Biblical View of Knowledge

Christ-centred education is to apply a Biblical view of knowledge. “To become free to teach, Christian Teachers must themselves be gripped by the knowledge that enables them to discover their true selves in Jesus Christ” (Greene, 1998:314). As Thinus Dreeckmeier (1997:27) states, “God makes all knowledge possible and human knowledge is possible, because God revealed Himself in His Creation, in Scripture, in Jesus Christ and through the Holy Spirit.”

These statements make it clear that every teacher should personally have a Biblical view of knowledge before applying it to their daily teaching and lesson planning. The teacher should therefore have a personal relationship with God. They must further listen to the Holy Spirit for guidance in daily lesson delivery. In John 8:19 Jesus accused the Pharisees of having head knowledge (factual knowledge about God). They did not have a personal relationship with God (Dreeckmeier, 1997:29).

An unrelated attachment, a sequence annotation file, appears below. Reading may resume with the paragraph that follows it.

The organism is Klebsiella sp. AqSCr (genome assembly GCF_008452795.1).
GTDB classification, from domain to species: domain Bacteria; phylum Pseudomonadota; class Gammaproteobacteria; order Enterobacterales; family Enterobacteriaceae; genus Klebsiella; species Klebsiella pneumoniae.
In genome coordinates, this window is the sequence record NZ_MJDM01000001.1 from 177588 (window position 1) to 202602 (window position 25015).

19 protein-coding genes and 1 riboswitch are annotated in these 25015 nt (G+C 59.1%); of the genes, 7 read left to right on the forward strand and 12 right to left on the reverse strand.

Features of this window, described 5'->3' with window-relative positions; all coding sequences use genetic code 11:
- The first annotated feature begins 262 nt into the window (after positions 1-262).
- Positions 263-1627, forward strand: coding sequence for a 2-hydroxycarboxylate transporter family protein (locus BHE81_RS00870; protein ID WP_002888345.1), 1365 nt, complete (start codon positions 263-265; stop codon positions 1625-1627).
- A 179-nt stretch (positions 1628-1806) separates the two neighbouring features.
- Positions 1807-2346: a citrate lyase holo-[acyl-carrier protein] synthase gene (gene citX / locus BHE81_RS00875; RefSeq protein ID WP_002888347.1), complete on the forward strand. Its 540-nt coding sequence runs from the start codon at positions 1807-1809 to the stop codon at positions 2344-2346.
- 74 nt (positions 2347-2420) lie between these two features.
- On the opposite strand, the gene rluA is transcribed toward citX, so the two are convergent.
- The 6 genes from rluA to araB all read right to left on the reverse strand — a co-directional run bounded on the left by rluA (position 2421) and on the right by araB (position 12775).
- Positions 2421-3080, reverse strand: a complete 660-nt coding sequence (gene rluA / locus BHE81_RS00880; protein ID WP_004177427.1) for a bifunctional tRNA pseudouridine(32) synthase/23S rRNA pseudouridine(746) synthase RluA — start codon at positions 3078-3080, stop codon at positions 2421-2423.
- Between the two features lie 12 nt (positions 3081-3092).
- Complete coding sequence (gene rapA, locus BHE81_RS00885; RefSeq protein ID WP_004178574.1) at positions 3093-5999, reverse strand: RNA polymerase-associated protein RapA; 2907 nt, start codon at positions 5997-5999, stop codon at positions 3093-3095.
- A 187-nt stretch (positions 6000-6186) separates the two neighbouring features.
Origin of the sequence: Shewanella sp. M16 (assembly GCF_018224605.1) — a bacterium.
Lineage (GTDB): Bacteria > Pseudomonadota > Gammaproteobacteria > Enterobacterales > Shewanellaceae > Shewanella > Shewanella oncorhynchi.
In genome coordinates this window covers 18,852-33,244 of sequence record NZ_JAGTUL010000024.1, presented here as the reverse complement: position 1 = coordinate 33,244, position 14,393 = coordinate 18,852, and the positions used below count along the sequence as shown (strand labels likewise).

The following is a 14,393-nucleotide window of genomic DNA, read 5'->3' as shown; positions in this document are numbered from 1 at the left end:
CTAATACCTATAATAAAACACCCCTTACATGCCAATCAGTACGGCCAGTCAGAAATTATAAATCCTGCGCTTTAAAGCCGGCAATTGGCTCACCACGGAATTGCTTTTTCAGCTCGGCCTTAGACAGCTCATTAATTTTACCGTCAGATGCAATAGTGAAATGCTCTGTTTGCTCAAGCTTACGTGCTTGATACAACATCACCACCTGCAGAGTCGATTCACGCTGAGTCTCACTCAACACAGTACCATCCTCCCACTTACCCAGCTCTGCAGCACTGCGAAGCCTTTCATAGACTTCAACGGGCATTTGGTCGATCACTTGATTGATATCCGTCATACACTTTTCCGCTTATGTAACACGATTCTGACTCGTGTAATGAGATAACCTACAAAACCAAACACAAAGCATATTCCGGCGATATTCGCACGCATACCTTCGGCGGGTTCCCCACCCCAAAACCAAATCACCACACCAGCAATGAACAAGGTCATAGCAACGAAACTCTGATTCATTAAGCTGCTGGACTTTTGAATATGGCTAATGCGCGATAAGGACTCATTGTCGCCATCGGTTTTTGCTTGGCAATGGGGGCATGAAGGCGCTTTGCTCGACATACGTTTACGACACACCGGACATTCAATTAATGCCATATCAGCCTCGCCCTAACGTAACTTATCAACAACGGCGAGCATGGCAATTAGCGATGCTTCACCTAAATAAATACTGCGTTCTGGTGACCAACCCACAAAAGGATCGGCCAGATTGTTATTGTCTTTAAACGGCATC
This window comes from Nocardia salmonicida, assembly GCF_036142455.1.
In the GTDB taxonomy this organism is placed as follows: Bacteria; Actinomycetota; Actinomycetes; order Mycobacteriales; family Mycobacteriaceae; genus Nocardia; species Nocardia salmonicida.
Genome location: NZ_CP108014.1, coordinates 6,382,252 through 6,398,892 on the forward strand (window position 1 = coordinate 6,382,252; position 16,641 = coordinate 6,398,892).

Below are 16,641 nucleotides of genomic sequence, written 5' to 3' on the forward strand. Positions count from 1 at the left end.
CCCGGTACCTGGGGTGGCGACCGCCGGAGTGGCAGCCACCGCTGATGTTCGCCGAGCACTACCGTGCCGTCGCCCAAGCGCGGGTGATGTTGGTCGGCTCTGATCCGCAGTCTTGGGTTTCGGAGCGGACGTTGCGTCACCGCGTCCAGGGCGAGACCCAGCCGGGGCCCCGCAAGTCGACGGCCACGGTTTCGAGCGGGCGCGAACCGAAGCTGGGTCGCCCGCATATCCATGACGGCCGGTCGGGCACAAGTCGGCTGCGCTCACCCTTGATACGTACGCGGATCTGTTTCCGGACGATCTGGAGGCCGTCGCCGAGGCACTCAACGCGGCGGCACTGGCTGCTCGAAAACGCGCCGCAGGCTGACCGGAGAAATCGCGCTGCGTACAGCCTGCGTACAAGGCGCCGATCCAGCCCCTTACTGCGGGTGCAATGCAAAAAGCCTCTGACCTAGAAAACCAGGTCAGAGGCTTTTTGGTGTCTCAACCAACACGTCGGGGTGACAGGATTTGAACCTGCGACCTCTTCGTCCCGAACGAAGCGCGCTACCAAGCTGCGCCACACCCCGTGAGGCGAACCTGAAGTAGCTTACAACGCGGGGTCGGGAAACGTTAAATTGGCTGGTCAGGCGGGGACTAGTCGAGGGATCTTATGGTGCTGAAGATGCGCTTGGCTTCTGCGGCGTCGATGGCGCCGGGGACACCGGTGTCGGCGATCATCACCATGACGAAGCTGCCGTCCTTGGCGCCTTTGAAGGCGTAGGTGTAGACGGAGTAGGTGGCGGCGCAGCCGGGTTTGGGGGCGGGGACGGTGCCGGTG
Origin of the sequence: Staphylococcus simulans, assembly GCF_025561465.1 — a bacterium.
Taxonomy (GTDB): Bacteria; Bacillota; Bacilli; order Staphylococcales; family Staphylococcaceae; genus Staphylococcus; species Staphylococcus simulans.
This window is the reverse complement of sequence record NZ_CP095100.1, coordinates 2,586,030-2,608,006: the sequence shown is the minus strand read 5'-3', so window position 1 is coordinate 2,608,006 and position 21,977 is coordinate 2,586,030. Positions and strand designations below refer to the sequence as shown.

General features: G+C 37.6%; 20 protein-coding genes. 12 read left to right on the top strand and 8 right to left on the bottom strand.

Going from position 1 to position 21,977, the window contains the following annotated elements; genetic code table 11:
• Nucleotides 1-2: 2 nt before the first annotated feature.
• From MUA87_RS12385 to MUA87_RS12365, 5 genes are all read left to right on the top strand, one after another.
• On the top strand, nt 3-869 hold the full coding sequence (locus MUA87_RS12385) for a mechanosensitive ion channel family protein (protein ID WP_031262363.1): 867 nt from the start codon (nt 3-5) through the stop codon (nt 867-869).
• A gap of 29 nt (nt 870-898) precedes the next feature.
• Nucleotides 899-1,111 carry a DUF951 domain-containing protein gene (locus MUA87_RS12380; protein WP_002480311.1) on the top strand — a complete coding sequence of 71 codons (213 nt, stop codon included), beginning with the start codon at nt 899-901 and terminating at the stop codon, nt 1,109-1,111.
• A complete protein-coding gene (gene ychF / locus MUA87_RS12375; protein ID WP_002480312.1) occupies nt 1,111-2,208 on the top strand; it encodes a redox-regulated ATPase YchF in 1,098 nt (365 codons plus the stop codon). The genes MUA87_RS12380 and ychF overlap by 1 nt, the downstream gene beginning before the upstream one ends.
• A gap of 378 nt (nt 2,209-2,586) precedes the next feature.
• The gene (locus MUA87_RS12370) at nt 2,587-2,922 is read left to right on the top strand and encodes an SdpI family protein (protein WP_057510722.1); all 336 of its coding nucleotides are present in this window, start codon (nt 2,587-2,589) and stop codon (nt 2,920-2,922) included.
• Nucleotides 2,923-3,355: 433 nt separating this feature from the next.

So, in Christ-centred education head knowledge must change to heart knowledge. True knowledge from God is to serve others. God`s knowledge is unified and not divided by nature. There is thus no distinction between historical or biological facts (De Jong, 1989: 47-48).


Teaching as a Christian teacher with a Biblical worldview involves definite knowledge of the learners in their classes. The teacher is then able to communicate the subject matter, different skills and values. Thus a healthy relationship between teachers and learners is vital. This is where the head knowledge must change to the heart knowledge. It should speak to the heart of the learners.  Above all knowledge must focus on God as the source of all knowledge.

Expected Outcomes